Stressed children

Are Your Children Stressed?

These days it seems like the stress on our kids is at an all-time high! Some kids are going to school, some are doing school at home. Some are able to do their activities, some are not. The uncertainty and changes can be really hard on kids and adults! Signs of stress and mental health issues are not the same for every child of every age, but there are some common symptoms. The American Academy of Pediatrics has some warning signs parents can look out for to know if their children are feeling stressed or struggling with their mental health:

Infants, toddlers, and young children…

At this age, they may show ​backward progress in skills and developmental milestones. They may also have increased problems with:

  • fussiness and irritability, startling and crying more easily, and more difficult to console.
  • falling asleep and waking up more during the night.
  • feeding issues such as frantic nippling, more reflux, constipation or loose stools, or new complaints of stomach pain.
  • separation anxiety, seeming more clingy, withdrawn, or hesitant to explore.
  • hitting, frustration, biting, and more frequent or intense tantrums.
  • bedwetting after they’re potty-trained.
  • urgently expressed needs while seemingly unable to feel satisfied.
  • conflict and aggression or themes like illness or death during play.

Older children may show signs of distress with s​ymptoms such as:

  • changes in mood that are not usual for your child, such as ongoing irritability, feelings of hopelessness or rage, and frequent conflicts with friends and family.
  • changes in behavior, such as stepping back from personal relationships. If your ordinarily outgoing teen shows little interest in texting or video chatting with their friends, for example, this might be cause for concern.
  • a loss of interest in activities previously enjoyed. Did your music-loving child suddenly stop wanting to practice guitar, for example? Did your aspiring chef lose all interest in cooking and baking?
  • a hard time falling or staying asleep, or starting to sleep all the time.
  • changes in appetite, weight or eating patterns, such as never being hungry or eating all the time.
  • problems with memory, thinking, or concentration.
  • less interest in schoolwork and drop in academic effort.
  • changes in appearance, such as lack of basic personal hygiene (within reason, since many are doing slightly less grooming during this time at home).
  • an increase in risky or reckless behaviors, such as using drugs or alcohol.
  • thoughts about death or suicide, or talking about it.

What can you do to help?

The American Academy of Pediatrics offers the following guidance on things parents can do: Parents set the tone in the household. Expressing extreme doom or fear can affect your children. It can be challenging to stay positive, especially if you’re struggling with your own stress. But try to stay positive and relay consistent messages that a brighter future lies ahead. It helps to set aside time to take care of yourself when possible, and seek the support you may need for your own mental health. Practicing mindfulness, focusing on the present moment, yoga, or stretching can help the entire family build coping skills. Build in down time for the whole family to connect and relax, enjoying a nap, movie time or simply spending time together.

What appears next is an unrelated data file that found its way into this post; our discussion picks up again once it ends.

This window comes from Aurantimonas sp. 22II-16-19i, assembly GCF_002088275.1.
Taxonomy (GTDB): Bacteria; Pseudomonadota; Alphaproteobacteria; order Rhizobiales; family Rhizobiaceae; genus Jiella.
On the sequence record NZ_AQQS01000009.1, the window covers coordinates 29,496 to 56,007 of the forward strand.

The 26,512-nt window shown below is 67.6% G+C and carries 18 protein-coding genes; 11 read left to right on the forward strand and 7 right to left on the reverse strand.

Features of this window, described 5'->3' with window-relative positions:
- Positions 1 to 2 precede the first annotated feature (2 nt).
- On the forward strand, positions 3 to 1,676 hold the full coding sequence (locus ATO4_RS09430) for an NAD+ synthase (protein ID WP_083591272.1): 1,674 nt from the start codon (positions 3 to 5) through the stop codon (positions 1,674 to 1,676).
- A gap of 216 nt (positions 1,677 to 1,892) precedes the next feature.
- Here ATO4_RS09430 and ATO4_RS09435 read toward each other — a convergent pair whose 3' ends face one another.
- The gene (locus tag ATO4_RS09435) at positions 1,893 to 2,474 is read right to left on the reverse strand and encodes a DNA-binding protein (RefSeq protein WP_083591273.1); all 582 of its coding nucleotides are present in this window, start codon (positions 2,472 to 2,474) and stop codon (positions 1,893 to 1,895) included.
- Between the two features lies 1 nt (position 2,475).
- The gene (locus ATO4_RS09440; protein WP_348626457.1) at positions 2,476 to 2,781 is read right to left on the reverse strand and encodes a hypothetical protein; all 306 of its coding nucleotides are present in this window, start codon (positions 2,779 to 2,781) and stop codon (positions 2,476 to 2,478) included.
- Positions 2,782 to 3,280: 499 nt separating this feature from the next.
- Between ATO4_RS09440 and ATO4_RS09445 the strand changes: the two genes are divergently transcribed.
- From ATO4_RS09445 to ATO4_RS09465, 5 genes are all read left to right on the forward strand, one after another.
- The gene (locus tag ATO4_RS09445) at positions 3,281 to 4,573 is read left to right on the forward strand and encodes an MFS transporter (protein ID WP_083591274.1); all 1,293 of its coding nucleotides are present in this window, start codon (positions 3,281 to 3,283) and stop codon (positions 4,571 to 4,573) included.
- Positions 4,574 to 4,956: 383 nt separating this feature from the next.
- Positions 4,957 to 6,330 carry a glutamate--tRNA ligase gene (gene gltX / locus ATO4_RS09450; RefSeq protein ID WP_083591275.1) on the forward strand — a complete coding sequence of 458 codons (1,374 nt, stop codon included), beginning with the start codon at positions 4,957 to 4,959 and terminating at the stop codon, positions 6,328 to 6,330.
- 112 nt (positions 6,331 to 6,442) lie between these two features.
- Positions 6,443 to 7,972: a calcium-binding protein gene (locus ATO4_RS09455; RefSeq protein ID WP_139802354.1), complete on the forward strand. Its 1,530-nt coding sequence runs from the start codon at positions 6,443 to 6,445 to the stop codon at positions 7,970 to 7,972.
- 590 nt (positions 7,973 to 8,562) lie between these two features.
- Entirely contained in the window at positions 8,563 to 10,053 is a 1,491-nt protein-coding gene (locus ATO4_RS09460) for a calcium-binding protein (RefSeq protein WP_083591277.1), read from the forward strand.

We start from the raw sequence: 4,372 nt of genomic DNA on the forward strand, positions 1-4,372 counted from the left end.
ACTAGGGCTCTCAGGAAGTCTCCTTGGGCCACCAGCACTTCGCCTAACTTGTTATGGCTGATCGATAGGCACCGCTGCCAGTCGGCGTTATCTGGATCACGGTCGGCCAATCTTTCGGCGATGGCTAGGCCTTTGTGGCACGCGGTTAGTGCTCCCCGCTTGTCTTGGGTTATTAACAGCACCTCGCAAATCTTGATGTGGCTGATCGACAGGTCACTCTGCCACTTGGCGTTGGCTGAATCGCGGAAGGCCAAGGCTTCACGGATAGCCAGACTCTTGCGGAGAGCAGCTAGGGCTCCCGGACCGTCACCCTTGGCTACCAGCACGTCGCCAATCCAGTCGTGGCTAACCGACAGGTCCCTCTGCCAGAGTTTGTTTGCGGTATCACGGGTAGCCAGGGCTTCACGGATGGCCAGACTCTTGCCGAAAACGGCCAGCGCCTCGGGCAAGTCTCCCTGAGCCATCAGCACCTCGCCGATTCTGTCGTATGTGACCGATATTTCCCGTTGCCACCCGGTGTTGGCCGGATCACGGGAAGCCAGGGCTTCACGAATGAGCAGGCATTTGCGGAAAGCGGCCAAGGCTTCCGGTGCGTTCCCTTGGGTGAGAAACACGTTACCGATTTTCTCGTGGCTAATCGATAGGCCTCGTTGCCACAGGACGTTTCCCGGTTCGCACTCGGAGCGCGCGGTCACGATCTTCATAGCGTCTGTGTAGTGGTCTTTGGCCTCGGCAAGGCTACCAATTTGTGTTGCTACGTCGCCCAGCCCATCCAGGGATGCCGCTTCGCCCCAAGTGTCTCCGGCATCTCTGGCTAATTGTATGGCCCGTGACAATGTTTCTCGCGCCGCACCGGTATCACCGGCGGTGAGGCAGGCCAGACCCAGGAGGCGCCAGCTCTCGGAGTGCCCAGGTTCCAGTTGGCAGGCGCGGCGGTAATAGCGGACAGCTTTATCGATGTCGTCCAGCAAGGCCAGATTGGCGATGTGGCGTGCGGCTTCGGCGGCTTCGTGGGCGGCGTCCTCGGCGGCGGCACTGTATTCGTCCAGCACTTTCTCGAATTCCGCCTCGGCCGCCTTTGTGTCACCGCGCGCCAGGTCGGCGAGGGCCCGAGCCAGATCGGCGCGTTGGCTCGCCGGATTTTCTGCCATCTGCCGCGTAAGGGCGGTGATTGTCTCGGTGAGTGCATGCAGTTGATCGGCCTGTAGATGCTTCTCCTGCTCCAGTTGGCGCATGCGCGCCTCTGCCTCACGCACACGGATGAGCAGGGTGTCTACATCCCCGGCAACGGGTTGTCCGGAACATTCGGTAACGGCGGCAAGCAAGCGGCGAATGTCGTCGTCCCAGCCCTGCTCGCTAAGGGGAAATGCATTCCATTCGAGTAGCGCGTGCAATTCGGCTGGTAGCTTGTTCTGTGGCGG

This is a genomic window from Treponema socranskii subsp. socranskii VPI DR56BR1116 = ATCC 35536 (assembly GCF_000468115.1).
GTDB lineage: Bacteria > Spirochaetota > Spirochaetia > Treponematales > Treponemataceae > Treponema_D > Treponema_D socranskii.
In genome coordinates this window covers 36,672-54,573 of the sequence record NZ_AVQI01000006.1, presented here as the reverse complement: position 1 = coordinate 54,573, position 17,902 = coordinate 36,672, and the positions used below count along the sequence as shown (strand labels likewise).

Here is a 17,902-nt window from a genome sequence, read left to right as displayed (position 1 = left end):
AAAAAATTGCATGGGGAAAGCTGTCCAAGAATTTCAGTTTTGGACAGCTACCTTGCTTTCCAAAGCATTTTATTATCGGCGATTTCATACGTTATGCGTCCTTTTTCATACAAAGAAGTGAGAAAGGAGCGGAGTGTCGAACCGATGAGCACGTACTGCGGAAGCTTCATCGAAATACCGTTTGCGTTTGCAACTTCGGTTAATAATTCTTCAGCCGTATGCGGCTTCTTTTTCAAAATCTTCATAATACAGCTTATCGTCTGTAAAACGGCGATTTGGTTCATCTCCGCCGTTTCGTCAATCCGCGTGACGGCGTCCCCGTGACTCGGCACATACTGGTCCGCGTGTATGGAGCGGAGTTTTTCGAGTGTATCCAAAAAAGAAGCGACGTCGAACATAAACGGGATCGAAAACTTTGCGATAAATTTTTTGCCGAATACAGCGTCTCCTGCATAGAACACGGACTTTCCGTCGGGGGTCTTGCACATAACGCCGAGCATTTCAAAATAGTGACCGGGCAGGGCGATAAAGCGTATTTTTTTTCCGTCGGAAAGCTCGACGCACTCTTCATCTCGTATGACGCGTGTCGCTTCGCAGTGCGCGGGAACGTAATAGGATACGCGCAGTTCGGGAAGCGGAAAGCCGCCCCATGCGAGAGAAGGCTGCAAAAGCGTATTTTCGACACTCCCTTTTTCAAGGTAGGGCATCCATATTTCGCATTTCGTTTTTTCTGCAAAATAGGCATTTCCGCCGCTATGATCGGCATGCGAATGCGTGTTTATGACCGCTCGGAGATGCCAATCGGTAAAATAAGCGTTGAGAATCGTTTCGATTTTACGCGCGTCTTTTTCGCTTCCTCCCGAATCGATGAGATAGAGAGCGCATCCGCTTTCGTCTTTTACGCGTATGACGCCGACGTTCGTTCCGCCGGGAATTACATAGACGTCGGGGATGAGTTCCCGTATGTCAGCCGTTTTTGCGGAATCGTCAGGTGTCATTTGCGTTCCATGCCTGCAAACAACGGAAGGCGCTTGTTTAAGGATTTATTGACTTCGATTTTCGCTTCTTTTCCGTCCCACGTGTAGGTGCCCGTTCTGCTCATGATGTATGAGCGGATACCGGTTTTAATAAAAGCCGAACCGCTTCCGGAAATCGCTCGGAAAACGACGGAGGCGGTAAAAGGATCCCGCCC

How can your Pediatrician help?

Pediatricians can screen for depression and ask about other concerns like anxiety or trouble coping with stress. The doctor may also ask about these symptoms in other family members, as this can impact your child’s health. Your pediatrician can give you guidance on ways to best support your child and help them build resilience. Some children or adolescents may need more time and space to express their feelings. Some may do better with gradual conversations and other activities besides talking, such as painting or drawing to express themselves and manage stress. Others might be more comfortable with direct conversations or activities. They may need to talk to a trusted adult about how to keep up social connections safely, or their feelings of boredom, loss, and even guilt. It’s important to offer your teen some privacy to talk with the pediatrician during the visit to ensure they have the chance to speak as openly as possible.

Keep lines of communication open between you and your child, and don’t hesitate to talk with your pediatrician about ways to help maintain your family’s mental health during this difficult time. If you have any questions or want to schedule a wellness exam or other appointment for your children, contact The Pediatric Center in Idaho Falls, Idaho or Rigby, Idaho. Our medical staff at The Pediatric Center currently consists of seven Board Certified Pediatricians and three Certified Pediatric Physician Assistants. We have been serving eastern Idaho for over 55 years providing quality pediatric care and offer extended hours so we can better serve your family and their health care needs.

Some content provided by The American Academy of Pediatrics https://healthychildren.org/